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Review: Helen Frankenthaler (at Gagosian Gallery) danced with Travolta, painted with beauty

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Frankenthaler often used the word “beautiful” to describe her works. And, often, they are, but in a hard-won way that belies critics who saw the attractiveness of her paintings as a kind of softness.

Off-Ramp arts contributor Marc Haefele reviews "Line into Color, Color into Line: Helen Frankenthaler, Paintings, 1962–1987," at Gagosian Gallery through October 29.

Walking into the Gagosian Gallery on Camden Drive in Beverly Hills, my eyes are whammed, seized, grabbed by the first Helen Frankenthaler painting I see: "Milkwood Arcade,’’ a suggested, flattened pilot-house shape of wan, paneled blue, encircled by cocoa brown and embraced by actinic yellow.

Why is this picture so immediately arresting?  The colors and the implicit shapes that lie beneath and deep within them, writhing away with sub-representational significance are things being shown to us, but we are the assemblers of the meanings in our minds.

That is the way Helen Frankenthaler’s art works on us.

Frankenthaler in her studio at East 83rd Street and Third Avenue, New York, 1964.
Alexander Liberman/Getty Trust/GRI
Frankenthaler in her studio at East 83rd Street and Third Avenue, New York, 1964.

Frankenthaler died in 2011 at 83. She had a public career lasting nearly 60 years, from the accomplishment of her first great painting, “Mountains and Sea” in 1952. Influenced strongly by Jackson Pollack, she created her own techniques, her own modality in this first, great piece. Instead of doing more pictures like it, she moved on and kept moving on to new ideas almost to the end of her life.  Her key innovation was called  “Color Field,” which spread all over modern painting via her artistic debtors Morris Louis and Kenneth Noland.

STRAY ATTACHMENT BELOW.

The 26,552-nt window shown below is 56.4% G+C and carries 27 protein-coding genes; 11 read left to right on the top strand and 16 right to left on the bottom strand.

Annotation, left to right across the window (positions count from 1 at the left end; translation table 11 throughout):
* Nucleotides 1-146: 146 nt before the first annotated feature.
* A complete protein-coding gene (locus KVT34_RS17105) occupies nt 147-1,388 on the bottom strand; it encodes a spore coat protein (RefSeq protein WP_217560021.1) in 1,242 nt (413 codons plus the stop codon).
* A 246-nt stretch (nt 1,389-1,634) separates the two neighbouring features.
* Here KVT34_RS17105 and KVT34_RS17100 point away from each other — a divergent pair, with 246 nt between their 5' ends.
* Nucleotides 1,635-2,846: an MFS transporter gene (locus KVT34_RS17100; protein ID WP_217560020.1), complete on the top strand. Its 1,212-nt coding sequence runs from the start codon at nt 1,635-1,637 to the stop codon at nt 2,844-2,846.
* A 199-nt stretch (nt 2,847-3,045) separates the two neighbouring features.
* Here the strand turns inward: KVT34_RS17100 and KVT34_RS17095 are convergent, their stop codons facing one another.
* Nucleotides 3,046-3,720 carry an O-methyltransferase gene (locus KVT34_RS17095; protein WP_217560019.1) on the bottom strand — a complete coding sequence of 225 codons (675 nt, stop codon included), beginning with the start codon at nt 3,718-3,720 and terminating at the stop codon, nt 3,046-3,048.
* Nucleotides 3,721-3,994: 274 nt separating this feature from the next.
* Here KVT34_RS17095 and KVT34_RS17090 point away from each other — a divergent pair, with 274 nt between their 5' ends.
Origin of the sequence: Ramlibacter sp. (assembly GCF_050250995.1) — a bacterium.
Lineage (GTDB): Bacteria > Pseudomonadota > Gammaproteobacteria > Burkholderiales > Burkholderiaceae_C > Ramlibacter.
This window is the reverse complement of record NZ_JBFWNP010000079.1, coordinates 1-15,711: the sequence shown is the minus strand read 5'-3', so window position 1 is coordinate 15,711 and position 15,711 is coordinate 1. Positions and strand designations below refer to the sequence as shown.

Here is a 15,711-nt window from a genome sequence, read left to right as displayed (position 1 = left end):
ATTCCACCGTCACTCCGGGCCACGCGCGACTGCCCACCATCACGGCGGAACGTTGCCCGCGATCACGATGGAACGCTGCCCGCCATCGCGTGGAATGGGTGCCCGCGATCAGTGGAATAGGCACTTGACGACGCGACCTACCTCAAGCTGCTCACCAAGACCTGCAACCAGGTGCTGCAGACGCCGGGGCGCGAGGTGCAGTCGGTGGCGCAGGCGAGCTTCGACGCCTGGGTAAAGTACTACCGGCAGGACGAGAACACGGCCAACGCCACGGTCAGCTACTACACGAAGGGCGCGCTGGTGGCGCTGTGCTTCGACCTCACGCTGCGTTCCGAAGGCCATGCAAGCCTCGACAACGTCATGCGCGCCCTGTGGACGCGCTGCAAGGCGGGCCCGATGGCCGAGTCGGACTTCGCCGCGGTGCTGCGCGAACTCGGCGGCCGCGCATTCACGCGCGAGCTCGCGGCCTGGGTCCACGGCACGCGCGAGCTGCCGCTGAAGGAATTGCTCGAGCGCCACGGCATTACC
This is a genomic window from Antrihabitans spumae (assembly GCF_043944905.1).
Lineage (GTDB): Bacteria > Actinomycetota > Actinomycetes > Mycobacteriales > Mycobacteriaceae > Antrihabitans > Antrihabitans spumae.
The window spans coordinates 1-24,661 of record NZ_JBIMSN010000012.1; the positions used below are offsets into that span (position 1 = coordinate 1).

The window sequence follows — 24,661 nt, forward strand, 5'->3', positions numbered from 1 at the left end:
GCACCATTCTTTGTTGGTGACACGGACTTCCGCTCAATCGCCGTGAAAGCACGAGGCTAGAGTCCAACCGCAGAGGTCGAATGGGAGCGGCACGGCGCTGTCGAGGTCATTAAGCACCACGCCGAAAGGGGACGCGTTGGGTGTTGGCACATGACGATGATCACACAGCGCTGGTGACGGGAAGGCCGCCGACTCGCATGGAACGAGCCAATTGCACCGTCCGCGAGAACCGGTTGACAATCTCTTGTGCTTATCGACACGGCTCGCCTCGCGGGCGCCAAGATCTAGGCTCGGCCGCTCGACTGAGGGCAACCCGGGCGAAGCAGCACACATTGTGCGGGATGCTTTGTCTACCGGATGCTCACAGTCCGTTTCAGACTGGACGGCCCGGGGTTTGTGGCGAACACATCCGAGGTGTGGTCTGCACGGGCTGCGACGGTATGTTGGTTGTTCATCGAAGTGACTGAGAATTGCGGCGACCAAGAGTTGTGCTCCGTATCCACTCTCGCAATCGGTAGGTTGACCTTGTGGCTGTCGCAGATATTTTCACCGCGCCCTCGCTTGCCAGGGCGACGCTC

Hers is a very rich and generous form of abstract expressionism. It is abstract expressionism for people who do not like abstract expressionism, yes, but much more than that. Her language of art expresses what’s been called the fidelity of her vision.  There are the things that she did with her canvases, like her trademark up-bubbling paint formations and her “soak-stain’’ washes of dilute paint on unprepared canvases). And there was her agility and work ethic, spending endless hours to show us what at first only she could see.

Helen Frankenthaler's Grey Fireworks, 1982
Rob McKeever/Frankenthaler Foundation/ARS
Helen Frankenthaler's Grey Fireworks, 1982

Frankenthaler often used the word “beautiful” to describe her works. And, often, they are, but in a hard-won way that belies critics who saw the attractiveness of her paintings as a kind of softness. Very little of what she paints could be called “accidental.”  But the amount of energy that goes into her paintings percolates right out at you. The 17-painting Gagosian show includes 25 of the most important years of her work, but avoids the painting she did in the 1990s, as well as the print work that followed,  like her magnificent wood-block-print tour-de-force “Madame Butterfly’’ of 2000. Examples of her post-80s lithographs, that embody so much of her last decades’ development, would have fitted well in this show.

Helen Frankenthaler's Mineral Kingdom, 1976.
Rob McKeever/Frankenthaler Foundation/ARS
Helen Frankenthaler's Mineral Kingdom, 1976.

As it is, here are 17 magisterial pieces ranging from the vital verticalities of “Rapunzel”  to the rugged browns of “Mineral Kingdom.”  “Grey Fireworks” spatters implausible snatches of colors on mixed neutral backgrounds—suggesting echoing depths.

And “Burnt Norton”  recalls the T.S. Eliot poem of that name:



"Time present and time past



Are both perhaps present in time future,



And time future contained in time past.



If all time is eternally present



All time is unredeemable.’’

The gallery says the works have been selected to show the relationship between line and color in this period of her painting. According to Frankenthaler, “A line is a line, but it is (also) a color.’’ And of course a boundary of two colors is the thinnest possible line.  There is “no formula”  for great art, she told the New York Times in 2003. “There are no rules. Let the picture lead you where it must go.”

Her life led her to some interesting places, too. A favorite story was how, at age 57, she twirled the night through at a 1985 White House ball with a young man she said was the greatest dancer she ever met. His name meant nothing to her until a friend explained who John Travolta was.

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